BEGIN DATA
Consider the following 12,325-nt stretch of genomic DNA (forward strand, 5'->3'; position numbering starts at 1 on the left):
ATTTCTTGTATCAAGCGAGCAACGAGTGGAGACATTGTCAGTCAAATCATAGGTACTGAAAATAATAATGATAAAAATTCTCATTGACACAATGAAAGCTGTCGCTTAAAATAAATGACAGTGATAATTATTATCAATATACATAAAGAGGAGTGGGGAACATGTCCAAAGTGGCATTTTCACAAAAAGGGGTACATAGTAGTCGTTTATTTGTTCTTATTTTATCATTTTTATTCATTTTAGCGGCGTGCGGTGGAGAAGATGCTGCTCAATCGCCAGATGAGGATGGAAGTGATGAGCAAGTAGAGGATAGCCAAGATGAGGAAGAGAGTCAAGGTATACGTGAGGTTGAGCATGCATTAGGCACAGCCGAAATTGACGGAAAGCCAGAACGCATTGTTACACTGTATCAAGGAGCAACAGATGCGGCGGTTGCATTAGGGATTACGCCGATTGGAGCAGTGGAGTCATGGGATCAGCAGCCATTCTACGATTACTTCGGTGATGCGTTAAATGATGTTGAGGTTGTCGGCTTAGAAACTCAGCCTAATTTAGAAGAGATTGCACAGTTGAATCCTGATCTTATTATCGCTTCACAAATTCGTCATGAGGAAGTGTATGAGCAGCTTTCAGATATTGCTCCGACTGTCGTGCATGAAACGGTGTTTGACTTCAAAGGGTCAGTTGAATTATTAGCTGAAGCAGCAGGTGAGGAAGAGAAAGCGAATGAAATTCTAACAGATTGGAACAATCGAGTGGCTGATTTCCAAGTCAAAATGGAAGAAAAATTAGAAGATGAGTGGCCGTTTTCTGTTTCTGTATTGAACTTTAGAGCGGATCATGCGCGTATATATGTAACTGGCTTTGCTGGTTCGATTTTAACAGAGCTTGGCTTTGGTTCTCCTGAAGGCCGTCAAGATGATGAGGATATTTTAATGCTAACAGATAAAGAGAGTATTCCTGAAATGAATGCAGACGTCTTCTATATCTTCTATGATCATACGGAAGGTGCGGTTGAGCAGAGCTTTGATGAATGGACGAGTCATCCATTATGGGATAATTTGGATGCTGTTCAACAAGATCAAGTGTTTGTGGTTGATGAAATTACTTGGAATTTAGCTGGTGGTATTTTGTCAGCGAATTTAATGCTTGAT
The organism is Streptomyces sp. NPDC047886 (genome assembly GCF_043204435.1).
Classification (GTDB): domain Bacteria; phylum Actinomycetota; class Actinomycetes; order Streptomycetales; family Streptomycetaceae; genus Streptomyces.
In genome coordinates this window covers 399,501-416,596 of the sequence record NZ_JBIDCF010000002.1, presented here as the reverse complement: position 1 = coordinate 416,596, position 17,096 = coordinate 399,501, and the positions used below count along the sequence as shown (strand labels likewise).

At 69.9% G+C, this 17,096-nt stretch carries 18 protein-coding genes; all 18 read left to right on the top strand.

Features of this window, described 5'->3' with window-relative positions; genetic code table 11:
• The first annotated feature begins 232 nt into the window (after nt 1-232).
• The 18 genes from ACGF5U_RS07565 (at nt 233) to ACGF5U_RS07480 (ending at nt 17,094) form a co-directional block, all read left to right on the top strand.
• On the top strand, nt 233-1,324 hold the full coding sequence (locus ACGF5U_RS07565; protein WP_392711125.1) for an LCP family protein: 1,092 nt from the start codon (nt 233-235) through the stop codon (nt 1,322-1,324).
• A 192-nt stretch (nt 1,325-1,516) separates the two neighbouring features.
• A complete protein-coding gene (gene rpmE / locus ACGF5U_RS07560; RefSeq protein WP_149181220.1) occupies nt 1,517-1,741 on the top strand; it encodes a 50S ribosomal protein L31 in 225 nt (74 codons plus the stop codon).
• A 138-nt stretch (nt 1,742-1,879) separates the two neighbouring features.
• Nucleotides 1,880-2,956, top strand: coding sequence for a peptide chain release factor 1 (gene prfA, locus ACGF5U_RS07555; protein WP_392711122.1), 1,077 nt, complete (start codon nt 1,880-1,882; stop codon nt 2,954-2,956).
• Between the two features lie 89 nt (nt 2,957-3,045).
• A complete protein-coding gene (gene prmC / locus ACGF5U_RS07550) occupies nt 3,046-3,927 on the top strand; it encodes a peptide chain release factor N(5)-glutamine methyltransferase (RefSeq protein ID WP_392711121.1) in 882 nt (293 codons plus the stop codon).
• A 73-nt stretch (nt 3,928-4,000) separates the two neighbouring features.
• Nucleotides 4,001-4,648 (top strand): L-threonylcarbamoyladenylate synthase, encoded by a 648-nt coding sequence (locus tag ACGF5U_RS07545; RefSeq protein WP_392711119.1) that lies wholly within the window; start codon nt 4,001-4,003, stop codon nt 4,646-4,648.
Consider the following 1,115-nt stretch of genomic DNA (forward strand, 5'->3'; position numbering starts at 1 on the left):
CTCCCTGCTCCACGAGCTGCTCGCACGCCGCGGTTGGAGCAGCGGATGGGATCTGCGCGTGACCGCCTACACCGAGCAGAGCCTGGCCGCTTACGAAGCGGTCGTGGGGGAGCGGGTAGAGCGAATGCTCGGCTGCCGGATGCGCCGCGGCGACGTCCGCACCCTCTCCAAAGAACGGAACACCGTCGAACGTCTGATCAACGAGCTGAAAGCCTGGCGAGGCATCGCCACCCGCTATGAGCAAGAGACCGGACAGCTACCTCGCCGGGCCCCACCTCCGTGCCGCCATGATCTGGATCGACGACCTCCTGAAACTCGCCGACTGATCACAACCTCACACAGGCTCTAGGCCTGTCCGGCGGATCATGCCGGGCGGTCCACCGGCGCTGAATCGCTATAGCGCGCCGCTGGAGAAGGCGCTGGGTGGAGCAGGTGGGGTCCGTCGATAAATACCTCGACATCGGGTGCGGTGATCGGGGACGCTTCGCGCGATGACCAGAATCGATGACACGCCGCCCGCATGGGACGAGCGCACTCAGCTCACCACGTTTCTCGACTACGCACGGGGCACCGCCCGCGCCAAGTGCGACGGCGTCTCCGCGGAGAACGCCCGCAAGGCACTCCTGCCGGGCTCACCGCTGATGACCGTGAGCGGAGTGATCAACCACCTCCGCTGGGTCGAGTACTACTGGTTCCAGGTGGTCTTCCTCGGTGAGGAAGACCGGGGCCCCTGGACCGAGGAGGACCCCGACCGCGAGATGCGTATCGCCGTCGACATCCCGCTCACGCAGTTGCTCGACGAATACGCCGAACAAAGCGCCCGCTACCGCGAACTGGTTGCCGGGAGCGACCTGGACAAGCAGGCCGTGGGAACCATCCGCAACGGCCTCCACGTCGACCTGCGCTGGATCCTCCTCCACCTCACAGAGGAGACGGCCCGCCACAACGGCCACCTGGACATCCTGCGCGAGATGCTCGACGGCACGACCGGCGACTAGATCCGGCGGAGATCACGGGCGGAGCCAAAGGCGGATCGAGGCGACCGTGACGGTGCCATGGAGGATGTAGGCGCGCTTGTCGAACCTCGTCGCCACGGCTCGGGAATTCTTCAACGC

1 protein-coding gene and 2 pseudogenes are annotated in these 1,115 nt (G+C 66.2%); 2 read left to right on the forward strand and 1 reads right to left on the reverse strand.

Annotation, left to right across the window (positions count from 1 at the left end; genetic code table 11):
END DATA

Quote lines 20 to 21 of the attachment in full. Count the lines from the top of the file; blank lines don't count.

CTCCCTGCTCCACGAGCTGCTCGCACGCCGCGGTTGGAGCAGCGGATGGGATCTGCGCGTGACCGCCTACACCGAGCAGAGCCTGGCCGCTTACGAAGCGGTCGTGGGGGAGCGGGTAGAGCGAATGCTCGGCTGCCGGATGCGCCGCGGCGACGTCCGCACCCTCTCCAAAGAACGGAACACCGTCGAACGTCTGATCAACGAGCTGAAAGCCTGGCGAGGCATCGCCACCCGCTATGAGCAAGAGACCGGACAGCTACCTCGCCGGGCCCCACCTCCGTGCCGCCATGATCTGGATCGACGACCTCCTGAAACTCGCCGACTGATCACAACCTCACACAGGCTCTAGGCCTGTCCGGCGGATCATGCCGGGCGGTCCACCGGCGCTGAATCGCTATAGCGCGCCGCTGGAGAAGGCGCTGGGTGGAGCAGGTGGGGTCCGTCGATAAATACCTCGACATCGGGTGCGGTGATCGGGGACGCTTCGCGCGATGACCAGAATCGATGACACGCCGCCCGCATGGGACGAGCGCACTCAGCTCACCACGTTTCTCGACTACGCACGGGGCACCGCCCGCGCCAAGTGCGACGGCGTCTCCGCGGAGAACGCCCGCAAGGCACTCCTGCCGGGCTCACCGCTGATGACCGTGAGCGGAGTGATCAACCACCTCCGCTGGGTCGAGTACTACTGGTTCCAGGTGGTCTTCCTCGGTGAGGAAGACCGGGGCCCCTGGACCGAGGAGGACCCCGACCGCGAGATGCGTATCGCCGTCGACATCCCGCTCACGCAGTTGCTCGACGAATACGCCGAACAAAGCGCCCGCTACCGCGAACTGGTTGCCGGGAGCGACCTGGACAAGCAGGCCGTGGGAACCATCCGCAACGGCCTCCACGTCGACCTGCGCTGGATCCTCCTCCACCTCACAGAGGAGACGGCCCGCCACAACGGCCACCTGGACATCCTGCGCGAGATGCTCGACGGCACGACCGGCGACTAGATCCGGCGGAGATCACGGGCGGAGCCAAAGGCGGATCGAGGCGACCGTGACGGTGCCATGGAGGATGTAGGCGCGCTTGTCGAACCTCGTCGCCACGGCTCGGGAATTCTTCAACGC

1 protein-coding gene and 2 pseudogenes are annotated in these 1,115 nt (G+C 66.2%); 2 read left to right on the forward strand and 1 reads right to left on the reverse strand.